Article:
This document describes the key tasks and deliverables of state epidemiological outcomes workgroups and the national data sources they use to inform their work.
State Epidemiological Outcomes Workgroups (SEOWs) are groups of data experts and prevention stakeholders responsible for bringing data on substance abuse and related behavioral problems to the forefront of the prevention planning process. To achieve their mission, SEOWs are charged with four core tasks:
Following SAMHSA’s Strategic Prevention Framework (SPF), SEOWs use a data-driven, outcomes-based approach to identify priority problems and recommend strategies that address these priorities. Starting with a solid understanding of those substance abuse and behavioral outcomes that warrant further attention, they then use data to identify risk and protective factors related to these outcomes, and align strategies to impact these factors (Figure 1).
SEOWs are responsible for completing specific tasks, and developing specific products, to support implementation of each of the SPF’s five steps. Table 1 below lists SEOW tasks and products for each SPF step.
Table 1: SPF Steps and SEOW tasks
|SPF Step||SEOW Task||SEOW Products|
1. Assessing Needs
Identify key data sources; collect and analyze data to identify needs
State epidemiological profile
Community epidemiological profile
2. Building Capacity
Bring data gatekeepers together to share data; train communities to understand and use data
Community data trainings
Identify priorities and inform policy makers
Factsheets for decision makers
Allocate resources based on priorities; ensure understanding and application of SPF’s data-guided process in communities
State prevention plan
Community SPF/data trainings
5. Monitoring / Evaluation
Build community-level monitoring system by monitoring trends, creating networks, and enhancing capacity
Table 2 below lists key national data sources that provide state-level data. SEOWs frequently use these sources to inform their epidemiological profiles, products, and planning processes.
Table 2: National Datasets Used by SEOWs
|National Datasets||Host Agency||How to Access||Indicators Used in Profiles and Products||Demographic Information|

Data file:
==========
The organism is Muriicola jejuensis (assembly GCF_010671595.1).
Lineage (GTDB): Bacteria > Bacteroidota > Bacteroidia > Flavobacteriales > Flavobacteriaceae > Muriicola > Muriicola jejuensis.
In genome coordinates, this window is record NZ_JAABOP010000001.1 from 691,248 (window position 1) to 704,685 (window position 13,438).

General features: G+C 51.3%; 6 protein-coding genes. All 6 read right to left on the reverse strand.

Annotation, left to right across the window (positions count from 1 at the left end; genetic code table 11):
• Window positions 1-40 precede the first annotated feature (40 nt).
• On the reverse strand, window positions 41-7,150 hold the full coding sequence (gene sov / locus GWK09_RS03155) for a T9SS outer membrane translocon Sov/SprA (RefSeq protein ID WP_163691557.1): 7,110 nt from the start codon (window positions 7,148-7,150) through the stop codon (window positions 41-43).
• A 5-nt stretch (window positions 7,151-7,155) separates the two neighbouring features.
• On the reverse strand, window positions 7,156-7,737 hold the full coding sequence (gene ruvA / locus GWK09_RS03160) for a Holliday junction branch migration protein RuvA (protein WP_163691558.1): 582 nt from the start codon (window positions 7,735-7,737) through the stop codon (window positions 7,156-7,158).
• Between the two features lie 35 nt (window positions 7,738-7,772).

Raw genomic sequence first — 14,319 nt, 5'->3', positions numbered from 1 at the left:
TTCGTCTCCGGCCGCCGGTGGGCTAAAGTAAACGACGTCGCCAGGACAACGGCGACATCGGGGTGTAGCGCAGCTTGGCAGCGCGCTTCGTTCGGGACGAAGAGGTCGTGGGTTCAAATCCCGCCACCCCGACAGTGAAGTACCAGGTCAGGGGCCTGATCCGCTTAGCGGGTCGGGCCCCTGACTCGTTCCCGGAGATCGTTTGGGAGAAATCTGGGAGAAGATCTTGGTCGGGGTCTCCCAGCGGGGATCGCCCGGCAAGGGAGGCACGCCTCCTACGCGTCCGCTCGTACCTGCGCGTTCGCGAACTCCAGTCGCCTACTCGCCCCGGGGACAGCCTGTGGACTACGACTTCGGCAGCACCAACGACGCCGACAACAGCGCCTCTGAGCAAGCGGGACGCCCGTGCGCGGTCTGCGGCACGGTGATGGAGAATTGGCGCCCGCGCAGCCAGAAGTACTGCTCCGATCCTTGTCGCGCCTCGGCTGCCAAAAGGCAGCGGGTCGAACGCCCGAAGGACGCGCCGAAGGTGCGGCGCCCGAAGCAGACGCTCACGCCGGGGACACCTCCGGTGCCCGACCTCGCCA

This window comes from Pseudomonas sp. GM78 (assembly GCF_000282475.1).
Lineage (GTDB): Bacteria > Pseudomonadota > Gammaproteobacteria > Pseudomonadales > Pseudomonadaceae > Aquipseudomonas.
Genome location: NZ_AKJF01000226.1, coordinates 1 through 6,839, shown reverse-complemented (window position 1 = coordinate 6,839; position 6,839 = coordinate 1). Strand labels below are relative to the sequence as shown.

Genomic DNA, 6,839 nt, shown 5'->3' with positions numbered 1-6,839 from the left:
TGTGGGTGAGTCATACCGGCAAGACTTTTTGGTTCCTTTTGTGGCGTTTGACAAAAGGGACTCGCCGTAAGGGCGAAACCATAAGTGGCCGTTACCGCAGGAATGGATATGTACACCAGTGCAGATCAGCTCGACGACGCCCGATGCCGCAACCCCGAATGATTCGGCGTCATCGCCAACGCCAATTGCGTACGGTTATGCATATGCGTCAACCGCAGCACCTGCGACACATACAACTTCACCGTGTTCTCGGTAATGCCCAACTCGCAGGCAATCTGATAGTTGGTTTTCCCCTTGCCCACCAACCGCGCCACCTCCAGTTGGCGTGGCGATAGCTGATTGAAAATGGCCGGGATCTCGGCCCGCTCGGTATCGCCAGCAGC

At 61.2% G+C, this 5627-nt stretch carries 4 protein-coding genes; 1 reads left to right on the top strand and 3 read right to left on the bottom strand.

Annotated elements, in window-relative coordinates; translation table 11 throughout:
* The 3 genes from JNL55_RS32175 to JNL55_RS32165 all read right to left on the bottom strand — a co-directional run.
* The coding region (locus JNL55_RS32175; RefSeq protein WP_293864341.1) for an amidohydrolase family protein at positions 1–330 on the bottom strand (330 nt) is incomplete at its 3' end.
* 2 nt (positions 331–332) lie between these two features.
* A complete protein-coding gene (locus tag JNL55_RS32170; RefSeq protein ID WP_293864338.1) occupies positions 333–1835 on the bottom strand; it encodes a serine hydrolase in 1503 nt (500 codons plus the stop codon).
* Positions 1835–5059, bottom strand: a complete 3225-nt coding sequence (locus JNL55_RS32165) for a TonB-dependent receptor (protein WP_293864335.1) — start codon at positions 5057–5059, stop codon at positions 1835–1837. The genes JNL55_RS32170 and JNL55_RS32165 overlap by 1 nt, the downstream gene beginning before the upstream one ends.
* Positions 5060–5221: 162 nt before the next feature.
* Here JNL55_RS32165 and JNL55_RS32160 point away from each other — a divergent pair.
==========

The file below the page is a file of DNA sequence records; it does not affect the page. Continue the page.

National Survey on Drug Use and Health
Substance use, mental health and risk factors
(ages 12 and above)
Youth Risk Behavioral Surveillance System
Centers for Disease Control and Prevention (CDC)
Substance use and risk factors
(youth 9-12th grades)
Grade, Gender, Race
Behavioral Risk Factor Surveillance System
(ages 18 and above)
Age, Gender, Race
Pregnancy Risk Assessment Monitoring System
Fatality Analysis Reporting System
National Highway Traffic Safety Administration
Fatal traffic crashes and deaths involving alcohol
Age, Gender, County
Multiple Causes of Death
Multiple Causes of Death Public Use File CD from CDC’s National Center for Health Statistics
Substance-related causes of death
Age, Gender, Race, County
Uniform Crime Reports
Federal Bureau of Investigation
All SEOWs are responsible for developing epidemiological profiles that describe the prevalence (i.e., how many individuals are affected) and impact of substance abuse and related behavioral health problems in their states, tribes, and jurisdictions. While these profiles vary in detail and scope, depending on the availability of data, context, and prevention priorities and needs, below are some examples:
Some SEOWs have also built interactive data systems to support community-level monitoring and surveillance. Below are some examples:
To learn more about state epidemiological outcomes, visit the Epidemiological Workgroup page of the SAMHSA website.
Developed under the Substance Abuse and Mental Health Services Administration’s Center for the Application of Prevention Technologies contract (Reference #HHSS277200800004C).